March Wardens (and the lesser officers such as "Keepers" of fortified places) were rarely effective at maintaining the law. The Scottish Wardens were usually borderers themselves, and were complicit in riding. They almost invariably showed favour to their own kindred, which caused jealousy and even hatred among other Scottish border families. Many English officers were from southern counties in England and could not often command the loyalty or respect of their locally-recruited subordinates or the local population. Some local officers such as Sir John Forster, who was Warden of the Middle March for almost 35 years, became quite as well known for venality as some of his most notorious Scottish counterparts.
By the death of Elizabeth I of England, things had come to such a pitch along the Border that the English government considered re-fortifying and rebuilding Hadrian's Wall. Upon his accession to the English throne, James VI of Scotland (who became James I of England) moved hard against the reivers, abolishing Border Law and the very term "Borders" in favor of "Middle Shires," and dealing out stern justice to many known Reivers.

Border 'Names' and Clan status

Border society was structured into "Riding Surnames" and the "Graynes" thereof. This can be equated to the system of the Highland Clans and their septs. e.g. Clan Donald and Clan MacDonald of Sleat, can be compared with the Scotts of Buccleuch and the Scotts of Harden and elsewhere. Both Border Graynes and Highland septs however, had the essential feature of patriarchal leadership by the chief of the name, and had territories in which a majority of their kindred lived. Border families did practice some customs similar to those of the Gaels, such as tutorship when an heir who was a minor succeeded to the chiefship, and giving bonds of manrent. Although feudalism existed, tribal loyalty was much more important and this is what distinguished the Borderers from other lowland Scots.
Relationships between the Border families varied from uneasy alliance to open "deadly feud". It took little to start a feud; a chance quarrel or misuse of office was sufficient. Feuds might continue for years until patched up in the face of invasion from the other kingdoms, or when the outbreak of other feuds caused alliances to shift. The border was easily destabilised if Graynes from opposite sides of the border were at feud. Feuds also provided ready excuse for particularly murderous raids or pursuits.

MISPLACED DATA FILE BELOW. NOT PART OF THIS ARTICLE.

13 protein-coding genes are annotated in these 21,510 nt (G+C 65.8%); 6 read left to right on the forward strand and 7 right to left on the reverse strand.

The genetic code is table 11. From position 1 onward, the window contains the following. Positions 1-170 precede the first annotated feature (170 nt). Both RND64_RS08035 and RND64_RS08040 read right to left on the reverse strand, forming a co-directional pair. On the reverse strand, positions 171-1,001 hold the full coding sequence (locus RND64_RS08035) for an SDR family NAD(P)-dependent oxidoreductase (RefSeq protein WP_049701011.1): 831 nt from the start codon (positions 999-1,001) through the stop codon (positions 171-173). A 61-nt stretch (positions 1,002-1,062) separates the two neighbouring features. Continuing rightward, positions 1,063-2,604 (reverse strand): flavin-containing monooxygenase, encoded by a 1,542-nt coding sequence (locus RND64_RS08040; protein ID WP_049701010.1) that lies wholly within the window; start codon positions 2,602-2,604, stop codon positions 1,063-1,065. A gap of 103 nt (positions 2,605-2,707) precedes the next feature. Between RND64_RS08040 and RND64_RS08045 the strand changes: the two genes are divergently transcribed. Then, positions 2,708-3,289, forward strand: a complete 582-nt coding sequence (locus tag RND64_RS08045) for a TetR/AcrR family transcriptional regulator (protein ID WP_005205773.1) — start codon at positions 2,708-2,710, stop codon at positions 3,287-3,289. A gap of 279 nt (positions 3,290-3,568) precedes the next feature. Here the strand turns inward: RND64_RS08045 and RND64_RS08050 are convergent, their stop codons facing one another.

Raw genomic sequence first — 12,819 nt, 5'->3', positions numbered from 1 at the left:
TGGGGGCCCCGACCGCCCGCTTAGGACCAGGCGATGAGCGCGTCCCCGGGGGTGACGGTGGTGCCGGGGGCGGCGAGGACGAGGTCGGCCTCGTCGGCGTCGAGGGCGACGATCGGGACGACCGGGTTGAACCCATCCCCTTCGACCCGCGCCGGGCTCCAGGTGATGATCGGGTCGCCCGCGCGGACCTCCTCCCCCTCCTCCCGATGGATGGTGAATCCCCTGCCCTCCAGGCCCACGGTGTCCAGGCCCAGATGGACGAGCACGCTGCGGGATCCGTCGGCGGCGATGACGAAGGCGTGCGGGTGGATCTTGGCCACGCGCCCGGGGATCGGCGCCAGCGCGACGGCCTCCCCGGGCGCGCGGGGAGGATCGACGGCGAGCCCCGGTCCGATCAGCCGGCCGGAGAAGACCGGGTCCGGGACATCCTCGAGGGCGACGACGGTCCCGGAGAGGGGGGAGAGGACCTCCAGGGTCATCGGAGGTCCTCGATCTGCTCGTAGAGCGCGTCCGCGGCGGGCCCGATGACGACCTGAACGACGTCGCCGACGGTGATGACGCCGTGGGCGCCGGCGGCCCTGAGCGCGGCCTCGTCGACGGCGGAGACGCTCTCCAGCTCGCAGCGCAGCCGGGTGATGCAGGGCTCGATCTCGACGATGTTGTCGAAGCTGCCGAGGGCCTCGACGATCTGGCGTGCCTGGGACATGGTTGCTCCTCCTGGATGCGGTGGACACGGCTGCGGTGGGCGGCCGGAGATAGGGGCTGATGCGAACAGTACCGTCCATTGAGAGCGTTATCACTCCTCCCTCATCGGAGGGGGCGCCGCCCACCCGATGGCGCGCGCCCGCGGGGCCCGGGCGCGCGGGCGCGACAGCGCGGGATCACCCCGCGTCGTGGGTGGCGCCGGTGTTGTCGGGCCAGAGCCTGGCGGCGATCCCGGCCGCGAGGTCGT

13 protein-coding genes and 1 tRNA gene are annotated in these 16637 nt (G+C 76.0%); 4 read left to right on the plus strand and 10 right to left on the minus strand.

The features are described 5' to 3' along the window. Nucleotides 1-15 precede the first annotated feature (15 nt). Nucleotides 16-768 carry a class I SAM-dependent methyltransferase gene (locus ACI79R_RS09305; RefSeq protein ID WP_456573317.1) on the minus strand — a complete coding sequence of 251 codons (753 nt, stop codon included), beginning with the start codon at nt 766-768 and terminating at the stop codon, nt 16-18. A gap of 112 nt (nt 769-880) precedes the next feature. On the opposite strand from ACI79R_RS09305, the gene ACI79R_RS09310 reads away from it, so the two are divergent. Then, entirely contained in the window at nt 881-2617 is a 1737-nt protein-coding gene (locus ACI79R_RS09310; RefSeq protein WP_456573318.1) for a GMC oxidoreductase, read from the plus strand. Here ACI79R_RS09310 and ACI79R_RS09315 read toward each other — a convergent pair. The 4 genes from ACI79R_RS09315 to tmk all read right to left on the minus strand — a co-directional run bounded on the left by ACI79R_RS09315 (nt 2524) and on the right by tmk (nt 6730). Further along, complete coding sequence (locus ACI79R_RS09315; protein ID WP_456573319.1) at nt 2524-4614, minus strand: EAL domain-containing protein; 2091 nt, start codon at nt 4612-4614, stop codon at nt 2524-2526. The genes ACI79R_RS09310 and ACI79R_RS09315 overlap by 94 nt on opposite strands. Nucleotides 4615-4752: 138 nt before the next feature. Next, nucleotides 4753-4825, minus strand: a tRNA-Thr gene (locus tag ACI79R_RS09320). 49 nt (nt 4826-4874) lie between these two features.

In 1587 the Parliament of Scotland passed a statute: “For the quieting and keping in obiedince of the disorderit subjectis inhabitantis of the borders hielands and Ilis.” Attached to the statute was a Roll of surnames from both the Borders and Highlands. The Borders portion listed the 17 Graynes with a Chief and their associated Marches: MIDDLE MARCH: Elliot, Armstrong, Nixon, Crosier WEST MARCH: Scott, Bates, Little, Thomson, Glendenning, Irving, Bell, Carruthers, Graham, Johnstone, Jardine, Moffett and Latimer.
Of the Border Graynes listed on this roll, Elliot, Armstrong, Scott, Little, Irving, Bell, Graham, Johnstone, Jardine and Moffett are registered with the Court of Lord Lyon in Edinburgh as Scottish Clans.


Long after they were gone, the reivers were romanticized by writers such as Sir Walter Scott (Minstrelsy of the Scottish Border), although he got some things wrong; the term Moss-trooper more correctly refers to one of the robbers that existed after the real Reivers had been put down. Nevertheless, Scott was a native of the borders, writing down histories which had been passed on in folk tradition or ballad. The stories of legendary border reivers like Kinmont Willie Armstrong were often retold in folk-song as Border ballads. There are also local legends, such as the "Dish of Spurs" which would be served to a border chieftain of the Charltons to remind him that the larder was empty and it was time to acquire some more plunder.
Scottish author Nigel Tranter revisited many of these themes in his historical and contemporary novels.
Hawick in Scotland holds an annual Reivers' festival as do the Schomberg Society in Kilkeel, Northern Ireland (the two often co-operate). The summer festival in the Borders town of Duns is headed by the "Reiver" and "Reiver's Lass", a young man and young woman elected from the inhabitants of the town and surrounding area. The Ulster-Scots Agency's first two leaflets from the ‘Scots Legacy’ series feature the story of the historic Ulster tartan and the origins of the kilt and the Border Reivers.
Many Borderers (particularly those banished by James I of England) took part in the plantation of Ulster becoming the people known as Ulster-Scots (Scots-Irish in America). Reiver descendants can be found throughout Ulster with names such as Elliot, Armstrong, Beattie, Bell, Hume and Heron, Rutledge, and Turnbulls amongst others.
Author George MacDonald Fraser wryly observed or imagined several border traits and names among controversial people in modern American history; Presidents Lyndon B. Johnson and Richard Nixon, among others. It is also noted that a descendent of the Borderers, Neil Armstrong, was one of the first people to land on the moon in 1969, accompanied by Buzz Aldrin. In 1970, Mr. Armstrong visited the town of Langholm, home of his ancestors


  • Durham, Keith; McBride, Angus. The Border Reivers: The story of the Anglo-Scottish borderlands, 1995, Osprey Publishing, ISBN 1-85532-417-2
  • MacDonald Fraser, George The Steel Bonnets, 1971. HarperCollins ISBN 0-00-272746-3
  • Carey, Robert The Stirring World of Robert Carey, Robert Carey's Memoirs 1577-1625. ISBN 1-904466-29-X
  • Janni Howker. "Martin Farrell", 1997, Red Fox, ISBN-10: 0099181614 & ISBN-13: 978-0099181613
  • Turnbull, Rob. "The Border Reivers: A stain on the image of Tudor England", Medieval History Magazine, Issue 4, December 2003
  • Great Britain III Acts of the Parliamant of Scotland pp.466-7 (1587)
reive in Italian: Border Reivers